So where does the obstacle to the Arab transition lie? Is it the problem presented by the rise of the social ills, including criminality and religious and sectorial chauvinism, in the aftermath of the revolutions? These are not the source of the problem: such phenomena come to the fore whenever the lid of tyranny is removed from a society which has suffered for decades. Does the problem lie in the unforeseen, unruly levels of pluralism? In the way in which one political party splinters off into others, multiplying like amebae? Is the problem to do with a press which is free to print whatever suits it best, without bothering to investigate anything, and to recycle rumors and hearsay until the news no longer bears any relation to reality? No, these are not where the obstacle lies. It is only natural, after having been deprived of freedom for so long, that people will accept as a legitimate opinion any instance of the freedom of expression; that they accept rumors and even nonsense as meaningful points of view. It is only natural that they take grandstanding to be a principled adoption of a position, and that they should designate slander to be valid criticism. Any opposition will be accepted as part of the freedom to oppose, no matter the interests driving such opposition. People are today becoming acquainted with their liberties, to the point where some are willing to change sides the moment you start to agree with them, for the sake of being different. In fact, the obstacle lies in the failure of the main political factions to appreciate two points.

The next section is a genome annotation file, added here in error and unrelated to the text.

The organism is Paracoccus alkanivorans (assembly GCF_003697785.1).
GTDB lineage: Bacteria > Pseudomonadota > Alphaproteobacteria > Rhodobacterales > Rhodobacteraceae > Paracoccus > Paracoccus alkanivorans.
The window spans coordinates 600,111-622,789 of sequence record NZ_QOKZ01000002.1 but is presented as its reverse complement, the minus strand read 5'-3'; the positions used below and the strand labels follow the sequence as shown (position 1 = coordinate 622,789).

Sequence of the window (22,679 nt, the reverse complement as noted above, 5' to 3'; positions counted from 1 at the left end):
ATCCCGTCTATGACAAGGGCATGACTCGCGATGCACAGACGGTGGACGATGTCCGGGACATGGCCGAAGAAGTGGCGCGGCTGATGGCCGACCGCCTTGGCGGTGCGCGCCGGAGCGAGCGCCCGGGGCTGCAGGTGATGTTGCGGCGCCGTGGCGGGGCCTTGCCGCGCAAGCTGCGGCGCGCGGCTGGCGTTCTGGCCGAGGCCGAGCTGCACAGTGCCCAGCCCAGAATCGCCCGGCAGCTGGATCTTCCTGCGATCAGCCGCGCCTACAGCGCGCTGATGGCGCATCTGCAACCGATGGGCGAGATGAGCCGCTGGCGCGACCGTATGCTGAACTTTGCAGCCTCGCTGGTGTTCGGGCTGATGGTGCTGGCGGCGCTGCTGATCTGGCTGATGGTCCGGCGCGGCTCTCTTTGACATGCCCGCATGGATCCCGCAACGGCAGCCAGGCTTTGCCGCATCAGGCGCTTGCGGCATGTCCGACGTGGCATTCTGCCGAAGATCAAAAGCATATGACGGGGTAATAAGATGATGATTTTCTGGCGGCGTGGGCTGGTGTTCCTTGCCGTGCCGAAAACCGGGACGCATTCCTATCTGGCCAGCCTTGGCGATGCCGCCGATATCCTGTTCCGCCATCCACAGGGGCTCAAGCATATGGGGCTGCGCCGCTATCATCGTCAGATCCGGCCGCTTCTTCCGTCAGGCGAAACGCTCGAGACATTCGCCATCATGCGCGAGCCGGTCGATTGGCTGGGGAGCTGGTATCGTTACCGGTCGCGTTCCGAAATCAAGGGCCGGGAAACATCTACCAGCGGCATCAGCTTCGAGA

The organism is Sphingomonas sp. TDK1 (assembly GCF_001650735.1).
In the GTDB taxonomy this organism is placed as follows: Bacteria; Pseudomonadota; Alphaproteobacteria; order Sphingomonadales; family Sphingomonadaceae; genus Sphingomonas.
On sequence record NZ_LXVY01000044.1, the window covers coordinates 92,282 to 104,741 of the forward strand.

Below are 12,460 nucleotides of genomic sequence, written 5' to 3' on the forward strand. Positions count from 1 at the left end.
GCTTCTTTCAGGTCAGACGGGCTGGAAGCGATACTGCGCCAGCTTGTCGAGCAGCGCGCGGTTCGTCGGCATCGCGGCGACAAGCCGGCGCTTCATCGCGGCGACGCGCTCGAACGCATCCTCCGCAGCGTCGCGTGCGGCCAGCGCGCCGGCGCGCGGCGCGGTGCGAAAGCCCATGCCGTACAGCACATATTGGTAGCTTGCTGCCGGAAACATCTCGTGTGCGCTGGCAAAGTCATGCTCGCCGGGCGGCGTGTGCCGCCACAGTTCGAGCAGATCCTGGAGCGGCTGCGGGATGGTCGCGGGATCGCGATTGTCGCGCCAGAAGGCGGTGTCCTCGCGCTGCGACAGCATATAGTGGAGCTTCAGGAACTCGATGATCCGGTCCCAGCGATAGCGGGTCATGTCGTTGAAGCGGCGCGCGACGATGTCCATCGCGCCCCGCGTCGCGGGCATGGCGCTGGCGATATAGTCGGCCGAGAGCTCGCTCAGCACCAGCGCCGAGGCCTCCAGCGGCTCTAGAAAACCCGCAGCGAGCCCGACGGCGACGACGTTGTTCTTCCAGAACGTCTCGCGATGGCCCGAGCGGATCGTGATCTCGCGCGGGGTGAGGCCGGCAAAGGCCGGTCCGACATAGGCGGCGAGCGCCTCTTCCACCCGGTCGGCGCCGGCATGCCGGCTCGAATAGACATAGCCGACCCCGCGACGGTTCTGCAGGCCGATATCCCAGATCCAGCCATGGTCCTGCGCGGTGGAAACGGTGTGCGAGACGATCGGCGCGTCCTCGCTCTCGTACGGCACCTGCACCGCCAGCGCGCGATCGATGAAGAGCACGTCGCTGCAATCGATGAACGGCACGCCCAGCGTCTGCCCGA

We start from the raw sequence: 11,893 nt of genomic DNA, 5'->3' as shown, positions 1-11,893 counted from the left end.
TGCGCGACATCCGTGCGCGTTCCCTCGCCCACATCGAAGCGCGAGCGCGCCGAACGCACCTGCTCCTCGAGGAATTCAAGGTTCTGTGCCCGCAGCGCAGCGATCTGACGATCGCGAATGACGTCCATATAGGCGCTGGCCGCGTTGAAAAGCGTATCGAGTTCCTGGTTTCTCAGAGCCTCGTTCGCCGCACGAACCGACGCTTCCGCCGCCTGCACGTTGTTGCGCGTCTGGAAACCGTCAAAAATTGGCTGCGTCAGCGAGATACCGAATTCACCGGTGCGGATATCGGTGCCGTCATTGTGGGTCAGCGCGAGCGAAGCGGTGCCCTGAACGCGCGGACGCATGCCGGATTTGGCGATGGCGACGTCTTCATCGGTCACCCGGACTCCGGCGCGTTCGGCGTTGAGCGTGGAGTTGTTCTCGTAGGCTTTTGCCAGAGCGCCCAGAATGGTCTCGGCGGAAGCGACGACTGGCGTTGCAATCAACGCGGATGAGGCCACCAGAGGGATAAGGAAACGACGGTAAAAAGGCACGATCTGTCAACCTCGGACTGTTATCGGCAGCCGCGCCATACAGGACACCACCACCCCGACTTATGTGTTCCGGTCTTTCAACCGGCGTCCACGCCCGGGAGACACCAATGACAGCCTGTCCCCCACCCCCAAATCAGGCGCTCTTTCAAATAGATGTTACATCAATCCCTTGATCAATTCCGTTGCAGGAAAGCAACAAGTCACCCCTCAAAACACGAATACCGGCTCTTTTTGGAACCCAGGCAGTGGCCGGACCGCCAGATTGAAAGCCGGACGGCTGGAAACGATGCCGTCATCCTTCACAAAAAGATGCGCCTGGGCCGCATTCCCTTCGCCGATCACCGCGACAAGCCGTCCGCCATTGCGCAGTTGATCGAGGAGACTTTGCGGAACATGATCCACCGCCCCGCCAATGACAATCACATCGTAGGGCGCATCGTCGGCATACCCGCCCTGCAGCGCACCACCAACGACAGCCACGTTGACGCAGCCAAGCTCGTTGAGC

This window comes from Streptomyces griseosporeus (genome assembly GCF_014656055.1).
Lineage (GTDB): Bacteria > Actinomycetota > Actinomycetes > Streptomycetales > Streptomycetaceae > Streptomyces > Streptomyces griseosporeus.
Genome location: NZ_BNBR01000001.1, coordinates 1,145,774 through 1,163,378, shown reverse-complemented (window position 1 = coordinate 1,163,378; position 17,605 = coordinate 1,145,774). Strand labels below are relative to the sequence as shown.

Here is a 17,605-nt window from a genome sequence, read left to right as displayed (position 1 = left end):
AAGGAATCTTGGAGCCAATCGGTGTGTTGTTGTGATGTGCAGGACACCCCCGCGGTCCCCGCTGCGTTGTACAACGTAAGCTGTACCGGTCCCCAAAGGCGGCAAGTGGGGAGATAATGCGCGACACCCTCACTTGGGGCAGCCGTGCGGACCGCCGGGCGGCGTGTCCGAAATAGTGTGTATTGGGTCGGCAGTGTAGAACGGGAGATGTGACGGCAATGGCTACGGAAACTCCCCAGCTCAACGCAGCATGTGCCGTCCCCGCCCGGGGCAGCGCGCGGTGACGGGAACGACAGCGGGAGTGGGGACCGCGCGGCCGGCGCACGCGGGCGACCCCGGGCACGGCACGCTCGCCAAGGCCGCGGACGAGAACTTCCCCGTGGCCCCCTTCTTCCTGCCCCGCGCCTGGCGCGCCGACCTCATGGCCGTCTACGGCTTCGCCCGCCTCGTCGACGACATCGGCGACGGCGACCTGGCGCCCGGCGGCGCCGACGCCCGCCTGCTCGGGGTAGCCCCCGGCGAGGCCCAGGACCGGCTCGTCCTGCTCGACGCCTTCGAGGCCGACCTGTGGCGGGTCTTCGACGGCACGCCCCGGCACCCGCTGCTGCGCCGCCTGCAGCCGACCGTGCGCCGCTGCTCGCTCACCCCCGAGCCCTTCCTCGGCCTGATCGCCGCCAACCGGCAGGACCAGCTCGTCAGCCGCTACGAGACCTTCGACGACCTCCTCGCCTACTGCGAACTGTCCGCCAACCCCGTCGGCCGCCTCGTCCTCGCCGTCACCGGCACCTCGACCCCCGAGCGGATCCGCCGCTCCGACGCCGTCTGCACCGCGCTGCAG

Firstly, they refuse to accept that the revolutions were not led by political parties; and secondly, they fail to see that an agreement on the democratic transition is needed. Since no single group or faction can be free to chart the revolution's path, and impose its own way forward, there can be no alternative to a consensus binding all of the major forces within a society. Such a consensus would not cover political or economic agendas, questions of foreign policy, nor should it provide for a power sharing agreement in which authority is parceled out by quota. It should be an agreement, rather, on the democratic principles to be the exclusive guidelines for political parties to compete, and promote their agendas. In other words, to collaborate on the organization of liberty, insofar as liberty is a principle approved by all; on a system which best protects human dignity, insofar as human dignity is a concern shared by all; and on a system which prevents corruption and tyranny, so far as such is an aim on which they all agree.